vote to leave the European Union in next month's critical referendum. It was a phone survey. It was conducted by the "Guardian" newspaper and ICM.

And it shows a slight lead for the "Leave" camp for the first time. So, now, what is interesting about this is that there was an internet survey,

which also shows an advantage for those who want to leave.

The significance here is you tend to find phone polls go one way, online polls go another. But this is the first of the polls that has shown both

heading in the same direction. Now, admittedly, the numbers are close. 42-44, 45-47. The don't knows are very large, 9 and 13 the margin of error

is three or four percent. And the election polls in the United Kingdom have been extremely unreliable in the past. But look at how the reaction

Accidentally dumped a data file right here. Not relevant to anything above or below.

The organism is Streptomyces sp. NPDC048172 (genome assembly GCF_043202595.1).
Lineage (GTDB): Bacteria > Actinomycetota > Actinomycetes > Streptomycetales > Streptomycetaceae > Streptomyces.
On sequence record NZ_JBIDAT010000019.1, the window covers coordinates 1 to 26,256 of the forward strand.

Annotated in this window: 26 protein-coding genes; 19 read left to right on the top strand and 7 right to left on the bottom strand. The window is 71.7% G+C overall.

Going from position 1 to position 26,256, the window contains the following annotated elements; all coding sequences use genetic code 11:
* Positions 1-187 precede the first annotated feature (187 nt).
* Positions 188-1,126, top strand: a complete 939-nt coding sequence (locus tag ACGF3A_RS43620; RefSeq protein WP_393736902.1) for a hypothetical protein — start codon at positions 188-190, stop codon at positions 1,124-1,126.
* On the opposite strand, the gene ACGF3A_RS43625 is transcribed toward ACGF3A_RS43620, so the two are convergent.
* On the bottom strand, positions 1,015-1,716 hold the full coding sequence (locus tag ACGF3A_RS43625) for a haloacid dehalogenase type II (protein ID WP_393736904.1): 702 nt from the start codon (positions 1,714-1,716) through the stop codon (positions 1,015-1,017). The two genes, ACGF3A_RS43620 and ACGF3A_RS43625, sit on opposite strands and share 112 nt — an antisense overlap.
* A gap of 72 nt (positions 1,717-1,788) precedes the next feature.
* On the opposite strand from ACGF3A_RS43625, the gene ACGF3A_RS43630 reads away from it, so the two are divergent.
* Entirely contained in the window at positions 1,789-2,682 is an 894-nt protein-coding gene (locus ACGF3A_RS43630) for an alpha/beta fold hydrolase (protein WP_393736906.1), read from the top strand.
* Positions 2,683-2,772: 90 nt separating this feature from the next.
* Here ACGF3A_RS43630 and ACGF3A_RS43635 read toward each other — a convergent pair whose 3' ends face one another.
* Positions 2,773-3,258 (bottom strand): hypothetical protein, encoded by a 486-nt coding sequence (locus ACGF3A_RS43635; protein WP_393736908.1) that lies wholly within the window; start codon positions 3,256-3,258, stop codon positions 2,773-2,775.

was on the market. The polls pushed sterling down by one percent against the dollar on Tuesday. And if you look at that later part of the graph,

you see that sharp fall in sterling off by 1.5 percent and it continues to dwindle away off towards the end of the session. Down from 146 to about

144 and change against the dollar. Joining me now is Lord Karan Bilimoria, Life Peer, House of Lords. Good to see you.

LORD KARAN BILIMORIA, LIFE PEER, HOUSE OF LORDS: Great to see you, Richard.

QUEST: I mean, I understand and let's be clear, you are a strong remain, but you're a Euro-sceptic.

BILIMORIA: Absolutely.

If that's not a contradiction in terms.

BILIMORIA: Absolutely. I'm a confirmed Euro-sceptic. There is a lot about the European Union I really don't like. I don't like the fact that